“A fusion” of classical French training and Indian spices
On the show, Mamtora challenged her expertise in French baking and her Indian origins, incorporating traditional techniques with daring combinations of flavors.
“I’ve always been inclined towards French desserts and French techniques, as well as – because I have an Indian cultural background, I have knowledge of a lot of spices,” Mamtora said. “So I always try to merge the two. “
In the first episode, he created a chocolate ganache pie with a peanut butter dulce de leche crumble like “Cereal Killer” for the first challenge and a cardamom and rosewater infused sponge cake with a raspberry jam topping for the second “really nerve-racking” challenge. , as Mamtora describes.
Episode two featured a team effort from Mamtora and California contestant Ashley Wong. The two created a pistachio saffron shortbread cookie with a cayenne fudge topping and royal vanilla icing for the first challenge.
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In the second challenge, the two made individual halves of a spicy cardamom cake – Mamtora layered hers with a white chocolate cardamom ganache with toasted flaked almonds and simple coconut syrup.
Sadly, Mamtora ended up in the bottom four of the count and entered the ‘Sudden Death’ round, where he was challenged as a vegetarian to bake a hand pie in the shape of a severed hand, incorporating meat.
He created a hand-made pie filled with pineapple, passion fruit, pecans and bacon and a passion fruit, pineapple and maple sauce – which doesn’t. was not quite well received by the judges.
Despite an unfavorable outcome, Mamtora believes she made the most of the experience, which prompted her to step out of her comfort zone to learn and grow.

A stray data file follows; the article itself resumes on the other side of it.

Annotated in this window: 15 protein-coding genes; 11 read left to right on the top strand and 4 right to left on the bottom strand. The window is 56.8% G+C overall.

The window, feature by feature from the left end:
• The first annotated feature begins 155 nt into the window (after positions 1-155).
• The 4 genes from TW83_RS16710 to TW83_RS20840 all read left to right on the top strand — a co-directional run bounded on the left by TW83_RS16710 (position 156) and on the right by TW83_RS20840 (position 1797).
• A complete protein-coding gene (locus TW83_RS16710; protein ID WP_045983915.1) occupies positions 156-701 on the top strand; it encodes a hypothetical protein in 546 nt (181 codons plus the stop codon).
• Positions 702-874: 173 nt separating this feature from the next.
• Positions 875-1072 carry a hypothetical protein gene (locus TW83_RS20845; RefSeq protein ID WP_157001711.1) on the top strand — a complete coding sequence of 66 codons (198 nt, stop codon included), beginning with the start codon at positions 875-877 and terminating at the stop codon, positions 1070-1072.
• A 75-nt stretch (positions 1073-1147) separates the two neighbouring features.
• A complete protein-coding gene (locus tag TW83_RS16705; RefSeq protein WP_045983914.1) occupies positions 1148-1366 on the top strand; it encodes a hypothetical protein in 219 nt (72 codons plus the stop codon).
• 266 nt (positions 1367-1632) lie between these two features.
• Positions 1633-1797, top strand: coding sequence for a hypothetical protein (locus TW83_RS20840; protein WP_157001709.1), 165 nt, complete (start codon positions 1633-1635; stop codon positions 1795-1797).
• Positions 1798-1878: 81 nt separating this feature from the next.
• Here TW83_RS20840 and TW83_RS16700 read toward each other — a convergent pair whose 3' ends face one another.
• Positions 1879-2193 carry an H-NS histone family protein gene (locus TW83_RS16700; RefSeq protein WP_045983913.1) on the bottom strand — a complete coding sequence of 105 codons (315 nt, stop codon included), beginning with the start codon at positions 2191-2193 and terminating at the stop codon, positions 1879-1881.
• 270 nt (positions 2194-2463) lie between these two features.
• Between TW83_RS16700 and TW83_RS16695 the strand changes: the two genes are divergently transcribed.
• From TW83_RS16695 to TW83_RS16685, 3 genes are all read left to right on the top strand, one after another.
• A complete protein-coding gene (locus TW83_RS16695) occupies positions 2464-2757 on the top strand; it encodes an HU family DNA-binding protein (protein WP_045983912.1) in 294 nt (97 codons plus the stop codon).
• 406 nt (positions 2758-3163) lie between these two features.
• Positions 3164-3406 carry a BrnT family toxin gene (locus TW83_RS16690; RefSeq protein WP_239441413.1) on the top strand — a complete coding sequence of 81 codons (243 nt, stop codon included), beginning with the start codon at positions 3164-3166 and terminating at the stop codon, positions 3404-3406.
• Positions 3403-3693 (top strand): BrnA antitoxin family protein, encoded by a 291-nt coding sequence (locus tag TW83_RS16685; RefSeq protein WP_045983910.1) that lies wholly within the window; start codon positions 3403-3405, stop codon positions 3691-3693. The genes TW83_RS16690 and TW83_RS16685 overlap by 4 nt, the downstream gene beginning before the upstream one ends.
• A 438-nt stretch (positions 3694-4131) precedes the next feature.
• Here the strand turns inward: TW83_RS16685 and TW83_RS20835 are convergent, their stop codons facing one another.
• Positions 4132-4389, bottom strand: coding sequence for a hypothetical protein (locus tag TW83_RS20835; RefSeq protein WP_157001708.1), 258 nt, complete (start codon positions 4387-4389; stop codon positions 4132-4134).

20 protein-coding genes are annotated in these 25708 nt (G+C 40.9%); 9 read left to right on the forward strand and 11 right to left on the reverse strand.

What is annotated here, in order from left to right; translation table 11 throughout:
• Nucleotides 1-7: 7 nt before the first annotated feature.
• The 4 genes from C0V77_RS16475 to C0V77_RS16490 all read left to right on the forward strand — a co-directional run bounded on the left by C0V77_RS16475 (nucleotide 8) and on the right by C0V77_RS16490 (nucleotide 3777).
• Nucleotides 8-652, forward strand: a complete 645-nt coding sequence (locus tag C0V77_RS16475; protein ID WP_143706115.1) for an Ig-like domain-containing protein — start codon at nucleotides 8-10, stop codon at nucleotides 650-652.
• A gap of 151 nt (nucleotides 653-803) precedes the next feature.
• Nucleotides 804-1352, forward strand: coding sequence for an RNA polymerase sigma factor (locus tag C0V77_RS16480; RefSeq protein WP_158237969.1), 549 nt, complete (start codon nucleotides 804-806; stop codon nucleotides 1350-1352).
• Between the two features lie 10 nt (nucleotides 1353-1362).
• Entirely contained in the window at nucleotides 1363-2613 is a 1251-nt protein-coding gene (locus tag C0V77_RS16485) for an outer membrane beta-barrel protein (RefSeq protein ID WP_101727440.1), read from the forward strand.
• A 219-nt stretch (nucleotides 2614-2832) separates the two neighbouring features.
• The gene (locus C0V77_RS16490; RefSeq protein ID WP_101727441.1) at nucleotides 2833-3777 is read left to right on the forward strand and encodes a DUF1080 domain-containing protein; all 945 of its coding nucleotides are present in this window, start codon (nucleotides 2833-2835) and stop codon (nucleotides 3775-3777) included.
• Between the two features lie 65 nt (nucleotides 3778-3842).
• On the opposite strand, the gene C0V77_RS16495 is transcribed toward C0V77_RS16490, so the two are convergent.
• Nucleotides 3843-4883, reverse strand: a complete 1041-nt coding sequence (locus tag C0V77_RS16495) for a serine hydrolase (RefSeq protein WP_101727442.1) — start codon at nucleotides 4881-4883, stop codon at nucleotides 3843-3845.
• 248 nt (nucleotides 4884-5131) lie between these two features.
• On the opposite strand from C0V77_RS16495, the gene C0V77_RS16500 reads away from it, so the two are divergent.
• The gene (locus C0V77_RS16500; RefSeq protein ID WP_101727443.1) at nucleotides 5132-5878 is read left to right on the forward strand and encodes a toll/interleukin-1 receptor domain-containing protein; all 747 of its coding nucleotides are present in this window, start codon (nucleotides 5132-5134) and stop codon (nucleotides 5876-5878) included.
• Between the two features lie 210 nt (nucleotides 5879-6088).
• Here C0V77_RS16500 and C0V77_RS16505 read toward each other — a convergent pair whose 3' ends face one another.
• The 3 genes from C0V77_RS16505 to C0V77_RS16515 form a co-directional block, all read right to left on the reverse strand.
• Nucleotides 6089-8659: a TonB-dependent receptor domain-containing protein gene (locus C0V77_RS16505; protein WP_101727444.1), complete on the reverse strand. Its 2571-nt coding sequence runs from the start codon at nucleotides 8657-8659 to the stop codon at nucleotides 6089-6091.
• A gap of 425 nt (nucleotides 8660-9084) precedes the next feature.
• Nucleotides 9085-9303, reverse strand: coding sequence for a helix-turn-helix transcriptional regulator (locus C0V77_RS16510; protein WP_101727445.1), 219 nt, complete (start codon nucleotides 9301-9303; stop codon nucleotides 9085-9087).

“I think it was a big win for me because if I hadn’t been in this position I would never have seen myself pushed beyond my limits,” said Mamtora. “As long as I could develop and win more from all the competition on a personal level, I am more than happy.”
Try something new this holiday
Halloween was a “foreign concept” to Mamtora until he moved to the United States, as there is no holiday like Halloween in India and other countries in Southeast Asia, he said. -he explains.
When he learned more about the holidays, Mamtora quickly fell in love with the spooky season, especially designing holiday-themed desserts.
“I started making desserts that were scary and a little bit disgusting and not so presentable to you… I kind of started to fall in love with them (the holidays) because it was a way of doing just about everything which I wanted and not to be judged or which does not conform to a specific set of [dessert designs]. ”
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For all home bakers, Mamtora recommends trying her “Killer” Challenge Cake this Halloween – especially experimenting with its bold flavor combinations like cayenne pepper, raspberries, cardamom, and rosewater.
“It’s something you wouldn’t do as often or normally on Halloween, but it would be a fun twist to put these things together and see for yourself,” Mamtora suggested.
You can also decorate desserts such as its macaroons with a garnish infused with spices and caricatures of mummies or pumpkins.
“Halloween is something that everyone should take a moment and sit down and think of things that they could do so much differently if they do some kind of baking and not be judged (for changing from trying to new flavors). “
Halloween Baking Competition airs Mondays at 9 p.m. EST on the Food Network. You can watch Mamtora episodes on The Food Network, Hulu, Discovery Plus, or YouTube TV.
Hira Qureshi covers food and drink for the Courier Post, Burlington County Times, Daily Journal, Bucks County Times andSpy. She can be reached at [email protected] or 856-287-8106. Help support local journalism with a digital subscription.